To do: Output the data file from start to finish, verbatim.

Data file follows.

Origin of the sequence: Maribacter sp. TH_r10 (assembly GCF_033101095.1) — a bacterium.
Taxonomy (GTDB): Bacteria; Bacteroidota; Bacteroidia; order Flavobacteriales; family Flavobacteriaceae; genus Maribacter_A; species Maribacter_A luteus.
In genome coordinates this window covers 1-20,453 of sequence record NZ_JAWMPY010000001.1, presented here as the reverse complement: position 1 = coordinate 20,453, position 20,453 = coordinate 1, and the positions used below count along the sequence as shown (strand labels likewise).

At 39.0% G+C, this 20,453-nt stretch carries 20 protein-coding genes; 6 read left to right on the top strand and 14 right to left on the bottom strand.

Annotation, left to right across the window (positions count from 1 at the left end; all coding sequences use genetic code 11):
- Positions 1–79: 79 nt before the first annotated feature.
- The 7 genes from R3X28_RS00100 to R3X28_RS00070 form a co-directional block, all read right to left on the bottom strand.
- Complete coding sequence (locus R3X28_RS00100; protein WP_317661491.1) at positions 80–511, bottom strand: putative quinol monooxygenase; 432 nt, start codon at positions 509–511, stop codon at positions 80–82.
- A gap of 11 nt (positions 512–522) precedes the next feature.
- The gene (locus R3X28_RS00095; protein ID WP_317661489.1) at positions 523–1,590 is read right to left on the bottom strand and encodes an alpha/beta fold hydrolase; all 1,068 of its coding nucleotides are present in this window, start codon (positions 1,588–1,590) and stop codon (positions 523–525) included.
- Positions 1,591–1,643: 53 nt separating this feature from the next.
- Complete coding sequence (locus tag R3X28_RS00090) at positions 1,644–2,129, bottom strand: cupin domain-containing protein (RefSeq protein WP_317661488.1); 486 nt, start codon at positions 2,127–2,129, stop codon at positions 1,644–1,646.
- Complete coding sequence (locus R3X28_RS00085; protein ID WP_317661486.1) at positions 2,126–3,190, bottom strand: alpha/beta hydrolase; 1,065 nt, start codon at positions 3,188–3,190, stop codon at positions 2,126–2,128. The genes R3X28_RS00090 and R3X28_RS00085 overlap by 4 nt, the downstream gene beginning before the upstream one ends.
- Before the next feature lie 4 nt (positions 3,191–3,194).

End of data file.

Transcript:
Origin of the sequence: Maribacter sp. TH_r10 (assembly GCF_033101095.1) — a bacterium.
Taxonomy (GTDB): Bacteria; Bacteroidota; Bacteroidia; order Flavobacteriales; family Flavobacteriaceae; genus Maribacter_A; species Maribacter_A luteus.
In genome coordinates this window covers 1-20,453 of sequence record NZ_JAWMPY010000001.1, presented here as the reverse complement: position 1 = coordinate 20,453, position 20,453 = coordinate 1, and the positions used below count along the sequence as shown (strand labels likewise).

At 39.0% G+C, this 20,453-nt stretch carries 20 protein-coding genes; 6 read left to right on the top strand and 14 right to left on the bottom strand.

Annotation, left to right across the window (positions count from 1 at the left end; all coding sequences use genetic code 11):
- Positions 1–79: 79 nt before the first annotated feature.
- The 7 genes from R3X28_RS00100 to R3X28_RS00070 form a co-directional block, all read right to left on the bottom strand.
- Complete coding sequence (locus R3X28_RS00100; protein WP_317661491.1) at positions 80–511, bottom strand: putative quinol monooxygenase; 432 nt, start codon at positions 509–511, stop codon at positions 80–82.
- A gap of 11 nt (positions 512–522) precedes the next feature.
- The gene (locus R3X28_RS00095; protein ID WP_317661489.1) at positions 523–1,590 is read right to left on the bottom strand and encodes an alpha/beta fold hydrolase; all 1,068 of its coding nucleotides are present in this window, start codon (positions 1,588–1,590) and stop codon (positions 523–525) included.
- Positions 1,591–1,643: 53 nt separating this feature from the next.
- Complete coding sequence (locus tag R3X28_RS00090) at positions 1,644–2,129, bottom strand: cupin domain-containing protein (RefSeq protein WP_317661488.1); 486 nt, start codon at positions 2,127–2,129, stop codon at positions 1,644–1,646.
- Complete coding sequence (locus R3X28_RS00085; protein ID WP_317661486.1) at positions 2,126–3,190, bottom strand: alpha/beta hydrolase; 1,065 nt, start codon at positions 3,188–3,190, stop codon at positions 2,126–2,128. The genes R3X28_RS00090 and R3X28_RS00085 overlap by 4 nt, the downstream gene beginning before the upstream one ends.
- Before the next feature lie 4 nt (positions 3,191–3,194).